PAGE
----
This month is Historical Fiction month. As the resident Science Fiction nut, my mind(naturally) thought of Time Travel! Of course the snag here is that most Time Travel stories are not actually Historical Fiction. Time travel focuses on speculations, on the laws and physics and consequences of travelling through time. Pedantically speaking, these stories are truly Science Fiction. But let’s not pigeon hole! Hybridity in genre is more and more commonplace so open your minds and take in some Historical Time Travelling!
As much as I love and am fascinated by History I just can’t seem to chew on a straight Historical work – they are typically quite dense and, to be honest, just too darn realistic for me. I want a fiction wrapped up in the truths, some mystery to rope me in; and, if I’m going to be honest, I feel like I learn more when there is fiction involved in retellings or speculations of History. Instead of spending pages and pages describing schematics or listing names of important people, authors can highlight only the interesting facts and times. The beauty of Time Travel in particular is that these interesting points in History are seen through a set of eyes comparable to my own. Now, I’ll grant you that there is less actual factual (hehehe) information in Historical Fiction but, in the good ones anyway, the authors have done the work for me. Through their own research and plotting authors have combed through History to find interesting tidbits that they can wrap into the scheme and plot of their story, they know what the feel and look of the time periods and people are and they describe it in 21st century terms!
This fascination with travelling through time is not limited to the modern art forms – there are stories upon stories in the folk tales of cultures around the world that depict some form of time travel, usually by mystical or supernatural means. There is the story of Mahabharata from India, which I think is truly time travel. But other myths toy with the idea of reversing what has already happened, of travelling to the ends of the earth to change the past and the future – playing with godlike powers for control over the timeline. For me, thought, it all began with stories like Robert Zemeckis’ classic Back to the Future and James Cameron’s Terminator that helped inspire my love for science fiction. Within these timeless (hohoho) classics lay the “altering the future by altering the past” trope – which is just so much fun and doesn’t ever seem to lose it’s spark for me, probably because there is so much History out there to change! Of course, I cringe every time I see an “Under the Sea Dance” but I honestly love it. I kind of love all the tropes:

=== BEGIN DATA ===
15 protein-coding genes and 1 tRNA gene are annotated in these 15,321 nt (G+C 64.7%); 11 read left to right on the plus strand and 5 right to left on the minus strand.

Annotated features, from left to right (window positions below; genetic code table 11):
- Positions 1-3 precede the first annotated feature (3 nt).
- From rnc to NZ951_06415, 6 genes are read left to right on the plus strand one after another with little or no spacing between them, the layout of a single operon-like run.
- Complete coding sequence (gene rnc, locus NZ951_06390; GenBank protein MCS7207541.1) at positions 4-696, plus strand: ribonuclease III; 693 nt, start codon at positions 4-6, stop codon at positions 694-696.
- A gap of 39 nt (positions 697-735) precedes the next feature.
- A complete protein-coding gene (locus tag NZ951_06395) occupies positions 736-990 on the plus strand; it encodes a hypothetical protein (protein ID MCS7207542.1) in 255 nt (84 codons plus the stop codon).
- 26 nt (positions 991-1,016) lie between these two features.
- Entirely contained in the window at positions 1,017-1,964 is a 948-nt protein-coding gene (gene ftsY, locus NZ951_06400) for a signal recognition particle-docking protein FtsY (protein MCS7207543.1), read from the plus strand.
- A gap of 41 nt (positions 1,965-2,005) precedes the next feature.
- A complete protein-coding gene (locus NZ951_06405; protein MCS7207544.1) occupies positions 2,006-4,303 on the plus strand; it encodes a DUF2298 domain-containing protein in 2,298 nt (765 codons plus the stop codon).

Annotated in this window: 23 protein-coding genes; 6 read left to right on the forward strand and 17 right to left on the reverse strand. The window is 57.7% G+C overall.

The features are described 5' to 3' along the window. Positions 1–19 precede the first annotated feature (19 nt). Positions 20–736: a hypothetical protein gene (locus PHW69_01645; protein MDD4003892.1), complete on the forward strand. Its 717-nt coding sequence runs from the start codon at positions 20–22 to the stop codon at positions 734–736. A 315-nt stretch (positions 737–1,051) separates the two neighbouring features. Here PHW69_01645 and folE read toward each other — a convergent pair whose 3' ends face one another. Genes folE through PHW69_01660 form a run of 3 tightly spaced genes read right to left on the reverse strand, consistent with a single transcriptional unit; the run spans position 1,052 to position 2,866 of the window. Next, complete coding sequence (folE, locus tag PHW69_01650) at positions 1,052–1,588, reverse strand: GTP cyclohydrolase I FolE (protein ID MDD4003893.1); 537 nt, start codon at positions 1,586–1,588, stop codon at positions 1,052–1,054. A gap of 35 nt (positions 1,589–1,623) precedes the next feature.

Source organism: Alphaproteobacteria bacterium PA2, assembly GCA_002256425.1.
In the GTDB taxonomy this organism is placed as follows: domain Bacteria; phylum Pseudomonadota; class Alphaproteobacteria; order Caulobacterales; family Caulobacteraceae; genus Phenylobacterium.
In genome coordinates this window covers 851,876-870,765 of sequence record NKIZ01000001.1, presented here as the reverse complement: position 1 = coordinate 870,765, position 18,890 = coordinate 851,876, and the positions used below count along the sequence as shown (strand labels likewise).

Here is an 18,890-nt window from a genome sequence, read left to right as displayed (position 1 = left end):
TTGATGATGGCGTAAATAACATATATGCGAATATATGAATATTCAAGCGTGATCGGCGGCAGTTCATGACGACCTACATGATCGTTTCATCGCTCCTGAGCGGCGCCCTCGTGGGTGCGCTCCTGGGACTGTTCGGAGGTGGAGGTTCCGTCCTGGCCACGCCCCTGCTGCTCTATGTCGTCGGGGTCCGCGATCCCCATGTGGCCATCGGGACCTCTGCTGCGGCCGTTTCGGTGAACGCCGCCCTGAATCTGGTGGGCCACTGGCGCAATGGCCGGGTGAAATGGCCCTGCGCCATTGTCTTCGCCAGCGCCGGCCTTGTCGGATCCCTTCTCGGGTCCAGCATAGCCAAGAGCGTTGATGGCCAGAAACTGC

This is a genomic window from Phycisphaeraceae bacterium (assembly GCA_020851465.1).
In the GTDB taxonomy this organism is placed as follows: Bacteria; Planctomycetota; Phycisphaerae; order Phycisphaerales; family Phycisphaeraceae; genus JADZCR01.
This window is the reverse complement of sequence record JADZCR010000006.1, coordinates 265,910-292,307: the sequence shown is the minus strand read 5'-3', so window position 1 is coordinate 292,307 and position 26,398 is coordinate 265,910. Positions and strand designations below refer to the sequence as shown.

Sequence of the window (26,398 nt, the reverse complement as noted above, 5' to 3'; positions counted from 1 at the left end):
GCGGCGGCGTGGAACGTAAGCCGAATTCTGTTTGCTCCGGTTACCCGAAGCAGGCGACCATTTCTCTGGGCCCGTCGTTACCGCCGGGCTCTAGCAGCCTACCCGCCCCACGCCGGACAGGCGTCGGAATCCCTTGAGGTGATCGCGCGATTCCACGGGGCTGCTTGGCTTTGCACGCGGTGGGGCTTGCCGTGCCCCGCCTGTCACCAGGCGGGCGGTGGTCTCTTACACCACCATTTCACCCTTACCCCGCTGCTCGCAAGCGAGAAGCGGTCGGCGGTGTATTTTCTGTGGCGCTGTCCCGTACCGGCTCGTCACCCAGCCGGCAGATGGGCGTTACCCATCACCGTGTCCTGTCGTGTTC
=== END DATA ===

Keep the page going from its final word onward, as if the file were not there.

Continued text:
Despite the overdone-ness of the tropes there’s just something so wondrous and intriguing about a good time travel yarn. I think perhaps it’s that time travel comes with it’s own built in plot – I mean conflict, strangers thrown together, rules of the world. This is not to say that they author’s job is easy, they still have to research and they still have to create the rules of their time travel. But, time travel is such an easy story to slip into, and this ease is something that other stories seem to have to work just a little bit harder for.
Funny video that incorporates as many tropes of time travel as it can: http://www.themarysue.com/present-tense-short-film/
Despite time travel being overrun with tropes and clichés, I think that it is in for a revival. Technology is every changing and theories and mechanical iterations of time dilation are becomming more and more sophisticated. Perhaps it will never be possible, but it’s just so fun to think of it as plausible (and to pick up a little History on the way). I have read quite a few time travel ARCs recently. Shifting from the dystopic speculating horrendous futures where hope rests on the young towards finding ways to alter the past before humans can destroy the world – well, doesn’t it just sound like a natural shift?
The ever-flowing nature of time remains a captivating source of inspiration to me. What is it about the endless march of time that fascinates? Is it because the reigns of its passage seem so far of out of reach? Perhaps, it’s that underlying fear of death that so many of us carry around in our day to day. After all, what is death if not an end to our own subjective voyage through time? One thing’s for sure, I think that time travel is the next “fire” and these time travel stories are futuristic prometheus tales. As long as the speculation about time travel’s possibility is out there, humans will probably never stop grasping for the reigns. For now, be happy that it’s only in the stories we tell.